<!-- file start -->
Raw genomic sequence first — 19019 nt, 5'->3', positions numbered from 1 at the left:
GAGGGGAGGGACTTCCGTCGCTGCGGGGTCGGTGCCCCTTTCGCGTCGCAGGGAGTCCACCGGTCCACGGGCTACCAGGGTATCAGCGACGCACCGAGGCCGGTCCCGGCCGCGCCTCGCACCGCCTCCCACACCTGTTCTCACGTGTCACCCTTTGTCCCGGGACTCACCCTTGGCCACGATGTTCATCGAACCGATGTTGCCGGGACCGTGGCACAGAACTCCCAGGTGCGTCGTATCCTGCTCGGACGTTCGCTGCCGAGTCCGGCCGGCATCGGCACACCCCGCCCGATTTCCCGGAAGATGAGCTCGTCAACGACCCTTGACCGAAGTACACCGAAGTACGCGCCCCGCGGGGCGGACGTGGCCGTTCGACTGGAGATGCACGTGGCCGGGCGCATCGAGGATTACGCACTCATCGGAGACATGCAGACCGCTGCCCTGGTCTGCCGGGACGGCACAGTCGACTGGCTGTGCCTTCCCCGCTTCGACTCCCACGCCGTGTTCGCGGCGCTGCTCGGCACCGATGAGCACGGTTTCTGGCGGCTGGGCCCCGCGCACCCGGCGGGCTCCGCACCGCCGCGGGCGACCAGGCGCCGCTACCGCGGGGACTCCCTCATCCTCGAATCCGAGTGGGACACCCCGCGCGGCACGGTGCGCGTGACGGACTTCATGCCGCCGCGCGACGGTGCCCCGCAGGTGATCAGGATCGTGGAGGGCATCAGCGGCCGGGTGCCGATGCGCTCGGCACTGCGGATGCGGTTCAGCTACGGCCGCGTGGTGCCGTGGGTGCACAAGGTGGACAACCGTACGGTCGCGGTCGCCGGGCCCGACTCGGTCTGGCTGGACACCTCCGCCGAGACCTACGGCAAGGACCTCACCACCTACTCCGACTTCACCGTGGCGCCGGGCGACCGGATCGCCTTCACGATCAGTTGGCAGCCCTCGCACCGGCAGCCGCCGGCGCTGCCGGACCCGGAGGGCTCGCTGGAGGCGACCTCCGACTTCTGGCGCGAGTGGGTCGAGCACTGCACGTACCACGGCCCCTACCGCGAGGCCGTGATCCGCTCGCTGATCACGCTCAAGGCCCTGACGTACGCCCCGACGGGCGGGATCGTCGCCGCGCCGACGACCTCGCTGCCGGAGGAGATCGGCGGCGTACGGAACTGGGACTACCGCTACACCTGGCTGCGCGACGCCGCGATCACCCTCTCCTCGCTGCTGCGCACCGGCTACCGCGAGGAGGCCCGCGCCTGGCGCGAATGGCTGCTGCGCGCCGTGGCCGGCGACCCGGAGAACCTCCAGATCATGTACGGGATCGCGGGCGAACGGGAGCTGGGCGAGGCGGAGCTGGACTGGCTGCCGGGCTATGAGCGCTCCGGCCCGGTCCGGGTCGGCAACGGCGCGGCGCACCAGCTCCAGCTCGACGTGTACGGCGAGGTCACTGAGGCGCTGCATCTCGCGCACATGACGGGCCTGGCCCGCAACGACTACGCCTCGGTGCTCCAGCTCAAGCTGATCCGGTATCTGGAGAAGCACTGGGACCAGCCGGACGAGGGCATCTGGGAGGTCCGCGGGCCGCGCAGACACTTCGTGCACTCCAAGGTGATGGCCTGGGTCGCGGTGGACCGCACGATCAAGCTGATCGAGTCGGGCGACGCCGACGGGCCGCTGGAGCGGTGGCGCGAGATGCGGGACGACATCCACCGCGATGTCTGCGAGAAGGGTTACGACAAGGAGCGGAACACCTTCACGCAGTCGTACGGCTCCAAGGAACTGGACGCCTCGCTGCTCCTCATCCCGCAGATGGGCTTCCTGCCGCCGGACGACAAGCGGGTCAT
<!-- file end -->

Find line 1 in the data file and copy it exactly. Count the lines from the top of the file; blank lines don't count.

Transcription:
Raw genomic sequence first — 19019 nt, 5'->3', positions numbered from 1 at the left: